Republican senatorial candidate Rand Paul has gotten in hot water
over his views on the historic 1964 Civil Rights Act. Paul,
though reiterating his personal hatred of discrimination, expressed
skepticism at the anti-segregation law, citing his libertarian belief
that government should not tell private businesses how to operate, even
if that means allowing those businesses to discriminate. Paul has drawn
many comparisons to 1964 Republican president nominee Barry Goldwater,
who as a senator used the same argument to vote against the Civil Rights
Act. What is Goldwater's legacy? And should Republicans today be
following his example?
- They Face Same Ideological Hurdle
Newsweek's Ben Adler writes, "As
Goldwater's heir, it makes a certain intellectually honest sense for
Rand Paul to say that while he would not choose to shop at a segregated
business, it isn't his role, or that of the federal government, to
impose that on others. This is a very extremist view. Civil-rights
advocates will, correctly, point out that for someone suffering from
discrimination this is a distinction without a difference."
Goldwater Problem The Washington Post's David Weigel says that as a
result of "Barry Goldwater’s vote, on constitutional grounds, against
the Civil Rights Act of 1964, the albatross of racism was hung around
the neck of American conservatism and remained there for decades and
even to the present." That's what Rand Paul is struggling against now.
Conservatism vs Rand Libertarianism Vololkh Conspiracy's David Bernstein explains
the difference. "the result of adopting the Goldwater and certainly the
Rehnquist 1950s/60s constitutionalist view is that state-mandated Jim
Crow would have continued indefinitely. The result of adopting the
libertarian view ... is that Jim Crow would have been abolished, except
that private discrimination would have still been legal."
- Libertarianism And Segregation Bruce Bartlett writes, "As we know from history, the free market did not lead to a breakdown
of segregation. Indeed, it got much worse, not just because it was
enforced by law but because it was mandated by self-reinforcing societal
pressure. Any store owner in the South who chose to serve blacks would
certainly have lost far more business among whites than he gained. There
is no reason to believe that this system wouldn't have perpetuated
itself absent outside pressure for change."
'Basic Contradictions of Republican Libertarianism' Reproducing an
old column, CBS's David Miller laments the "fundamental
misunderstanding of Goldwater, in whom the basic contradictions of
Republican libertarianism were plainly visible from the start." He cites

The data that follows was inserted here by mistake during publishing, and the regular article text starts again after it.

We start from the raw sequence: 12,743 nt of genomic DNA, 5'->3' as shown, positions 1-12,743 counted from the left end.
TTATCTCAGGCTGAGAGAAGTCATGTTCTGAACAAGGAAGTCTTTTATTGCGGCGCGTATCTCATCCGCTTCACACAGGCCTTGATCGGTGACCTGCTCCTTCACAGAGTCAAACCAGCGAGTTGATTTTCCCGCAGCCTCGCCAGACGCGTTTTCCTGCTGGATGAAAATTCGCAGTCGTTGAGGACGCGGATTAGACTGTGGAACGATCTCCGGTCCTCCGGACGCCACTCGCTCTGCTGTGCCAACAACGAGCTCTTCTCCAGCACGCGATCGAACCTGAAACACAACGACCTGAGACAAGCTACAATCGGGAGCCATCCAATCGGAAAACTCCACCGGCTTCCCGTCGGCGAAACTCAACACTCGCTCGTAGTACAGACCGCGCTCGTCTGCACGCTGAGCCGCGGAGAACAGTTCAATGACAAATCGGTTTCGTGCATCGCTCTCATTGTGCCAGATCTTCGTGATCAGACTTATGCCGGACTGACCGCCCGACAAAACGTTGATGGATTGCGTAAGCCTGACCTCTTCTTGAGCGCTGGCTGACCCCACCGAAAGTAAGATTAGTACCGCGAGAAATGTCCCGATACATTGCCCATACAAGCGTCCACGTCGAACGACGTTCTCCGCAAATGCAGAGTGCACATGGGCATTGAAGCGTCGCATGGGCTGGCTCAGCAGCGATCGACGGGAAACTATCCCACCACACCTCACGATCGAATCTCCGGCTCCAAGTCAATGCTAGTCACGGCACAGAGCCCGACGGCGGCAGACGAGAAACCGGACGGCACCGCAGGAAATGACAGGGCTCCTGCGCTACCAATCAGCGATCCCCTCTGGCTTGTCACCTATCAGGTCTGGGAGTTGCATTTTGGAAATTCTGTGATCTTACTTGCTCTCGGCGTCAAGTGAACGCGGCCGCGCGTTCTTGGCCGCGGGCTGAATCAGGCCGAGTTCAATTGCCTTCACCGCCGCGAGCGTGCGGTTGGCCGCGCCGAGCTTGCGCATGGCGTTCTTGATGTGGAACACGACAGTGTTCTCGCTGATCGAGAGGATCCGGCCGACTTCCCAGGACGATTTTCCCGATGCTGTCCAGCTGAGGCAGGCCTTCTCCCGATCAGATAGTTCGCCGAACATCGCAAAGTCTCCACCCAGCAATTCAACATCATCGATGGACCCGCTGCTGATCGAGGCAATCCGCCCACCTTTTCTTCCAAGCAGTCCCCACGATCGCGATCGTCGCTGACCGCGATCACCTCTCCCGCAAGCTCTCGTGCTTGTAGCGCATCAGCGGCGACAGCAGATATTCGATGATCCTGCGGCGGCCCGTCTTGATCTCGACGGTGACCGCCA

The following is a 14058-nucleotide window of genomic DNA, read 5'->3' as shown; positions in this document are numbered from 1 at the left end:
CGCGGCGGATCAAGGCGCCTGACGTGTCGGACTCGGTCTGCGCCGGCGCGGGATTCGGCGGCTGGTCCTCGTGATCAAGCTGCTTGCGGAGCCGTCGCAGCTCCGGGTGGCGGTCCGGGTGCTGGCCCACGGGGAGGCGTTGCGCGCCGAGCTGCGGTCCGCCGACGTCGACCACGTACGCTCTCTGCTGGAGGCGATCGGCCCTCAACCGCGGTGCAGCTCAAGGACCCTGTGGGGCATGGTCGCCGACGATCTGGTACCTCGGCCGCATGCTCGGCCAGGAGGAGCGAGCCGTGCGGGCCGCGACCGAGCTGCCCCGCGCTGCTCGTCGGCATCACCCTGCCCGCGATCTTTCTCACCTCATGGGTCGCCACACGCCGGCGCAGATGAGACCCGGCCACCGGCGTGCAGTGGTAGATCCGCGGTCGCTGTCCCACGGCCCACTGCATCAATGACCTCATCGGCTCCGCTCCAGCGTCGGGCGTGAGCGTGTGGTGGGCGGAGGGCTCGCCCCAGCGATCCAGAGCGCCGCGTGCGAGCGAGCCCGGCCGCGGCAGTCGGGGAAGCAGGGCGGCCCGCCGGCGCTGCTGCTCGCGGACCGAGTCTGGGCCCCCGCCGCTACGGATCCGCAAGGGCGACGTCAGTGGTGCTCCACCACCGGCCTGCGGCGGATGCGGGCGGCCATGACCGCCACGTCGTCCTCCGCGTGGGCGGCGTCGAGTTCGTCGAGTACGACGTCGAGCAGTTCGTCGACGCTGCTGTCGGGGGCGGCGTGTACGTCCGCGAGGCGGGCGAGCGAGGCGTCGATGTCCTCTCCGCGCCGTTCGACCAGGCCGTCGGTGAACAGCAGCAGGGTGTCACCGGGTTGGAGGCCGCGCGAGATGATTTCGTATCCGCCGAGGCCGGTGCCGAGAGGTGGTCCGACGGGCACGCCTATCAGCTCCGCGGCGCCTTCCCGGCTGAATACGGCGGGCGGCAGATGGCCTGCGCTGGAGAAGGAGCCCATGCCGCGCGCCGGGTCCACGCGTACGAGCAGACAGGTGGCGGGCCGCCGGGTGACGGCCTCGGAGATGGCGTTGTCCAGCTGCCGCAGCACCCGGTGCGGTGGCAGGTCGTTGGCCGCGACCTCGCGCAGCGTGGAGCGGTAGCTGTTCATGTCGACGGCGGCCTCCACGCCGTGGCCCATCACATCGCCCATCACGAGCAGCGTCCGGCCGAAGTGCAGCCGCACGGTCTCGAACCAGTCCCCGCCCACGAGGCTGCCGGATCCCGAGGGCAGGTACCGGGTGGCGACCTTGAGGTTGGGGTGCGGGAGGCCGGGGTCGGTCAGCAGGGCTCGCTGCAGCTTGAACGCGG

Goldwater's "appeal to dismantle the federal government" and "numerous
dog-whistle appeals to American racists." The Atlantic's Andrew Sullivan is more sympathetic:
"There was a very solid constitutional case against the 1964 Civil
Act, which was why Goldwater opposed it. But as an empirical matter, I
think the history of race in America proves the inadequacy of pure
freedom to redress the darkest of human impulses - to own, torture and
terrorize an entire race."
- Makes Sense, But It's Bad Politics
Jason Arvak concedes that "such nuance is lost (and
actively sabotaged) in the no-holds-barred political process. The
'Republicans are racists' meme has proven very useful for some Democrats
over the past few decades. ... It’s worth remembering that Lyndon
Johnson nuked Barry Goldwater with exactly the same blunt-axe distortion
that Rachel Maddow deployed against Rand Paul."
Whenever I bring this up, people quickly rush to assure me that
Goldwater didn’t stand shoulder-to-shoulder with white supremacists on
the most important political issue of his time out of racism, instead at
the decisive moment in his career he stood shoulder-to-shoulder with
white supremacists out of principled constitutional reasoning that made
it impossible for him to do otherwise. But this is actually more
damning. You could imagine the founder of a movement being afflicted
by an unfortunate character flaw that his followers lack. But the
argument is that Goldwater didn’t suffer from a character flaw.
Instead, having acquired a major party presidential nomination he stood
shoulder-to-shoulder with white supremacists on the most important issue
of the day because his sincere political ideology led to horribly
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